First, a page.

The lead singer of a band I like did something I didn't, and I think many people didn't, approve of. Nothing illegal, nothing horrific or terrifying, but the sort of thing I'd frown at a friend a lot for, and would call them out on and generally remind them they're a shit person for. Does it change how I listened to the music? A bit, yes. I didn't stop, I was a bit "well, he's a prick" for a while, and some of the songs I skipped more often than not. This was the sort of size band that every so often you might get a reply from on Twitter, semi tricking you into the illusion you knew them vaguely, that you had some right over their personal life and to judge them for it. They fell into the tweeting inside jokes and what they had for lunch level.
Some people stopped listening to their music. I would still urge you to buy their music through the outlet that gets them the most money for it. For fans to judge them for what the frontman did was to cross the public/personal line for the worse.


Make no mistake, I feel the public should know if a musician oversteps the mark and commits a criminal offense, but that then becomes a legal matter, not a private one. Somewhere, there is a line between what the public should know, and what is personal. There's a line between business persona and public persona, and there's a line that both fans and the media shouldn't cross. These are, after all, ordinary people at the end of the day, especially if they're still tweeting about their lunch.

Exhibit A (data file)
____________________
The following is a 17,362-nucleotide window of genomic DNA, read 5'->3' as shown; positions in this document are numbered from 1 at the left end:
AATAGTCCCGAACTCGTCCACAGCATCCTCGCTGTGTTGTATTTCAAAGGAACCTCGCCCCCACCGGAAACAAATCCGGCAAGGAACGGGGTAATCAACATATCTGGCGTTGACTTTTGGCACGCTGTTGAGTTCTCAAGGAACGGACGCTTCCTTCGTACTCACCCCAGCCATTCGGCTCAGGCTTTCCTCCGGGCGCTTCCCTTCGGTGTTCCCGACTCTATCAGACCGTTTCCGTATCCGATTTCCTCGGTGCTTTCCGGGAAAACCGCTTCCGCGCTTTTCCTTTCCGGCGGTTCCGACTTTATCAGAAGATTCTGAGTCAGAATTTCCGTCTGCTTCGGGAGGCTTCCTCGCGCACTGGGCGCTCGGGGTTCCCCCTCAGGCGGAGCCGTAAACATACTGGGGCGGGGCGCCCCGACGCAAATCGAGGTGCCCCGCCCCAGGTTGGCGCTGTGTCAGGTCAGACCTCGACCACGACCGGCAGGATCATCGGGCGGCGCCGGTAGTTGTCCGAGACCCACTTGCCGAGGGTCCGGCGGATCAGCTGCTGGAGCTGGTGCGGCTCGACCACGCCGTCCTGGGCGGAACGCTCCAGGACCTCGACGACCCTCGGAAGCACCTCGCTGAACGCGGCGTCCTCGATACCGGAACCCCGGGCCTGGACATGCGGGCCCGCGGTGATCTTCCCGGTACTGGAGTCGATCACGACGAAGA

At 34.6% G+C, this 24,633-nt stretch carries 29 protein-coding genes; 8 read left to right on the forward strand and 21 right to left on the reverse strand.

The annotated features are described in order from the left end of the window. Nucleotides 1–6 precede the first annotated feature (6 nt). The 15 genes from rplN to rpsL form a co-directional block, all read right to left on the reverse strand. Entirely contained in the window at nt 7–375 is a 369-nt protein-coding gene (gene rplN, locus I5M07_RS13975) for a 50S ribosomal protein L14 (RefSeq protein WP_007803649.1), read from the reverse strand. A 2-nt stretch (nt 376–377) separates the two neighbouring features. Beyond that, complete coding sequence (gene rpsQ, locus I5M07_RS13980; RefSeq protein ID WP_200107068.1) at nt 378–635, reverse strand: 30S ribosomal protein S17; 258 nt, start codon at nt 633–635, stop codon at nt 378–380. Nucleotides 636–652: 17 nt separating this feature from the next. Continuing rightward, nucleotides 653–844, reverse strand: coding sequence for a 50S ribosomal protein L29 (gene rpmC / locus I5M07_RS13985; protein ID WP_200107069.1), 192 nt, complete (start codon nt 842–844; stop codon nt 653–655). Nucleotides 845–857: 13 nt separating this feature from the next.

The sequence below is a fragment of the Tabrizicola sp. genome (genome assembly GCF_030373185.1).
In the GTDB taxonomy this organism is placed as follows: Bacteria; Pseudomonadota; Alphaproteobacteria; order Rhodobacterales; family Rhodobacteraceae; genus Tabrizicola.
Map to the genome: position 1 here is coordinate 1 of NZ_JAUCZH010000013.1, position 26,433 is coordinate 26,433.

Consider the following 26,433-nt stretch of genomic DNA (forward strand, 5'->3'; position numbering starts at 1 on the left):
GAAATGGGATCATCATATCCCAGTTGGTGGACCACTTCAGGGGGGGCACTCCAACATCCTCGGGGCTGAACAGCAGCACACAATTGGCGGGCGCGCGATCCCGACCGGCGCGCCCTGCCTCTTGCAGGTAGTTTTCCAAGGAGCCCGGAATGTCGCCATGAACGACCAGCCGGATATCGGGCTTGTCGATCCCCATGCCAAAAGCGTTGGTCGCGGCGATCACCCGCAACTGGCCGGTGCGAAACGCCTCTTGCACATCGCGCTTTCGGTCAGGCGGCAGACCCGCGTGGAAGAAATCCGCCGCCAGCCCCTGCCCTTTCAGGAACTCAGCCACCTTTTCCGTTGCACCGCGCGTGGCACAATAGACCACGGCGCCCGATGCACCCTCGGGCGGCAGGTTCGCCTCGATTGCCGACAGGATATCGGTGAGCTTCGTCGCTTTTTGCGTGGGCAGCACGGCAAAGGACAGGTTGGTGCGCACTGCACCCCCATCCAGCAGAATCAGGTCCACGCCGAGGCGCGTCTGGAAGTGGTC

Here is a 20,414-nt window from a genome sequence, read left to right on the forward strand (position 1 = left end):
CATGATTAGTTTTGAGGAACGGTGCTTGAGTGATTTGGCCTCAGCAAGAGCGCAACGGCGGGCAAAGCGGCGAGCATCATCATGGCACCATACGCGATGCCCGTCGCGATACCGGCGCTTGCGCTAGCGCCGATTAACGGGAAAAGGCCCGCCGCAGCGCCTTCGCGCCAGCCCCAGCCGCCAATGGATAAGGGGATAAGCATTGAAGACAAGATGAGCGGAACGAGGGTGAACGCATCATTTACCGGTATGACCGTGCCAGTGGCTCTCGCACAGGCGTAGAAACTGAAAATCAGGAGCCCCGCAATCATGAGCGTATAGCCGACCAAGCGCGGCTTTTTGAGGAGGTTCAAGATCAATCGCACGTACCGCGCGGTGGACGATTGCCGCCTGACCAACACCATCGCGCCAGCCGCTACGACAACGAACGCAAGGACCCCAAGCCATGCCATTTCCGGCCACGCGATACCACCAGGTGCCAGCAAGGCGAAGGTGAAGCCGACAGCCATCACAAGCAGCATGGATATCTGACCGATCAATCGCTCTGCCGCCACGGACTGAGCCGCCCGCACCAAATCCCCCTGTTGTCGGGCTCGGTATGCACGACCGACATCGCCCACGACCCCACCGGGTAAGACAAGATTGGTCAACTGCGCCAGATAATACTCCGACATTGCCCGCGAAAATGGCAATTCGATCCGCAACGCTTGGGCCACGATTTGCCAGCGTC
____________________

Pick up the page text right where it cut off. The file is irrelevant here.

I suppose it would be fair to use the friend complex here - what would you do if your friend did that? - especially when it doesn't directly affect the music (i.e. illegal label activity of taking advantage of the fans - I'm looking at you, Austin Jones).

But when is it our business to know, and how much should we know? Well, I presume that'll be for another blog post.

*I did a five thousand word essay on the effect of conventional and modern methods in music promotion, and found an even split of interest between "personal" and "music related" posts from musicians on social media. I also did a fair bit of research into what puts people off artists, and referenced the Ian Watkins case. Figure gained from BBC and literally everywhere covering the story. I am happy to send out the full report, just ask me.

Comments

Popular posts from this blog

The pill, and reading the small print

2016, a disgustingly good year (bar all the shit)

Half marathons are boring unless you're quick